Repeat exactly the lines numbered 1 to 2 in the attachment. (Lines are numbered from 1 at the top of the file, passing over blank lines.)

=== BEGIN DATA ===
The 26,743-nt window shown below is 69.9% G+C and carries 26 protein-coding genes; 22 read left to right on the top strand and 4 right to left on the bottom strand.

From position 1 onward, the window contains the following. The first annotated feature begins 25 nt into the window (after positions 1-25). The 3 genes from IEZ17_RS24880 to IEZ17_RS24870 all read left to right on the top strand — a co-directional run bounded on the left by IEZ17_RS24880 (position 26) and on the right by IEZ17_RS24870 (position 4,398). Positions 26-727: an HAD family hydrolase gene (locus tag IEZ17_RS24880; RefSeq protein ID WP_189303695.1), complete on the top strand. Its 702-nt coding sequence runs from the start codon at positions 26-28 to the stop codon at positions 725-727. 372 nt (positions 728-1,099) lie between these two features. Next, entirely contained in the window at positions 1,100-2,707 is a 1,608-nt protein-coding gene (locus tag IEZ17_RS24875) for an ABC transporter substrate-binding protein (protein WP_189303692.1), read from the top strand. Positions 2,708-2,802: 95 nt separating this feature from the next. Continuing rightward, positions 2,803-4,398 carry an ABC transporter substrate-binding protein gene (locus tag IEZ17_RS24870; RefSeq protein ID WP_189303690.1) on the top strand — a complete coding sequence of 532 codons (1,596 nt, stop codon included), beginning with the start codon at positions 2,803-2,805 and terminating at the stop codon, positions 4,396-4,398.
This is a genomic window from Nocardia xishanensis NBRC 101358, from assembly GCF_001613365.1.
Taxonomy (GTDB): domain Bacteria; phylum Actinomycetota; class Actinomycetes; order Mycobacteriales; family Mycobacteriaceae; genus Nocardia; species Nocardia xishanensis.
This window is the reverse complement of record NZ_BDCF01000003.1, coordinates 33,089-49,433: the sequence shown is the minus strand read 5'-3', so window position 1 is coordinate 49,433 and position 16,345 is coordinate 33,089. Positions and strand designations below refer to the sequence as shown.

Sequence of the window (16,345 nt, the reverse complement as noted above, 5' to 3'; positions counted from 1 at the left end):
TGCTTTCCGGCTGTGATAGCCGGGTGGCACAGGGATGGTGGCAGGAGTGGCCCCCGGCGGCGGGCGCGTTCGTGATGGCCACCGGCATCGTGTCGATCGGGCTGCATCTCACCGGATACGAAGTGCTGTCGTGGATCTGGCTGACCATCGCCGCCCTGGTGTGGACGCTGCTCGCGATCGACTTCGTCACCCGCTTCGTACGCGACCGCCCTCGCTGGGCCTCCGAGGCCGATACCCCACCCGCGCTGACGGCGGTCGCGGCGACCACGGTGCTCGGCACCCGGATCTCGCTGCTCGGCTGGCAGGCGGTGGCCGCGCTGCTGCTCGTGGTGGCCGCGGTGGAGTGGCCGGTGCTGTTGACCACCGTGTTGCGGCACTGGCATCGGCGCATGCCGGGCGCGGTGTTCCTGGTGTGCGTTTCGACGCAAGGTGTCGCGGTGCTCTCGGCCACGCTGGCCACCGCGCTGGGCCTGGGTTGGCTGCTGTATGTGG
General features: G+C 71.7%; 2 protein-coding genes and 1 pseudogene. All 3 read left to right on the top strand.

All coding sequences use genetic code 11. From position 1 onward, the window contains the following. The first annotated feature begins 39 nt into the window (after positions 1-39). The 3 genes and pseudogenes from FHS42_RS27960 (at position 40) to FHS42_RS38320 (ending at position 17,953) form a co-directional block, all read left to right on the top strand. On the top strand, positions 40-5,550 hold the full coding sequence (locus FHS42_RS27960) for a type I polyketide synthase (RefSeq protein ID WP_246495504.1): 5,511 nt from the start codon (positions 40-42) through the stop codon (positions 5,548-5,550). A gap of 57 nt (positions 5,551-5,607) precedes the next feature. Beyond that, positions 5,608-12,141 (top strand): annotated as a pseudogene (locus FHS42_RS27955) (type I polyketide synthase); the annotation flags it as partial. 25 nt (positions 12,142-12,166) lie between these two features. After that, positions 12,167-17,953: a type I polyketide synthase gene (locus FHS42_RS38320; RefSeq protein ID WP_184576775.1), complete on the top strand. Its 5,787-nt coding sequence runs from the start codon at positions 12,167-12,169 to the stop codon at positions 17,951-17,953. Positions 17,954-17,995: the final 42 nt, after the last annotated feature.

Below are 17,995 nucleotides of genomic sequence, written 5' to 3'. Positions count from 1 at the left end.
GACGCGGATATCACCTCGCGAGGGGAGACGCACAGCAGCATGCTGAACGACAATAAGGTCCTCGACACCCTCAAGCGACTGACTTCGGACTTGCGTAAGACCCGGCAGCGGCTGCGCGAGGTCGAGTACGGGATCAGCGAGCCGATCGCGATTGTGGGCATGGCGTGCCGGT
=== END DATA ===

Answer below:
The 26,743-nt window shown below is 69.9% G+C and carries 26 protein-coding genes; 22 read left to right on the top strand and 4 right to left on the bottom strand.

From position 1 onward, the window contains the following. The first annotated feature begins 25 nt into the window (after positions 1-25). The 3 genes from IEZ17_RS24880 to IEZ17_RS24870 all read left to right on the top strand — a co-directional run bounded on the left by IEZ17_RS24880 (position 26) and on the right by IEZ17_RS24870 (position 4,398). Positions 26-727: an HAD family hydrolase gene (locus tag IEZ17_RS24880; RefSeq protein ID WP_189303695.1), complete on the top strand. Its 702-nt coding sequence runs from the start codon at positions 26-28 to the stop codon at positions 725-727. 372 nt (positions 728-1,099) lie between these two features. Next, entirely contained in the window at positions 1,100-2,707 is a 1,608-nt protein-coding gene (locus tag IEZ17_RS24875) for an ABC transporter substrate-binding protein (protein WP_189303692.1), read from the top strand. Positions 2,708-2,802: 95 nt separating this feature from the next. Continuing rightward, positions 2,803-4,398 carry an ABC transporter substrate-binding protein gene (locus tag IEZ17_RS24870; RefSeq protein ID WP_189303690.1) on the top strand — a complete coding sequence of 532 codons (1,596 nt, stop codon included), beginning with the start codon at positions 2,803-2,805 and terminating at the stop codon, positions 4,396-4,398.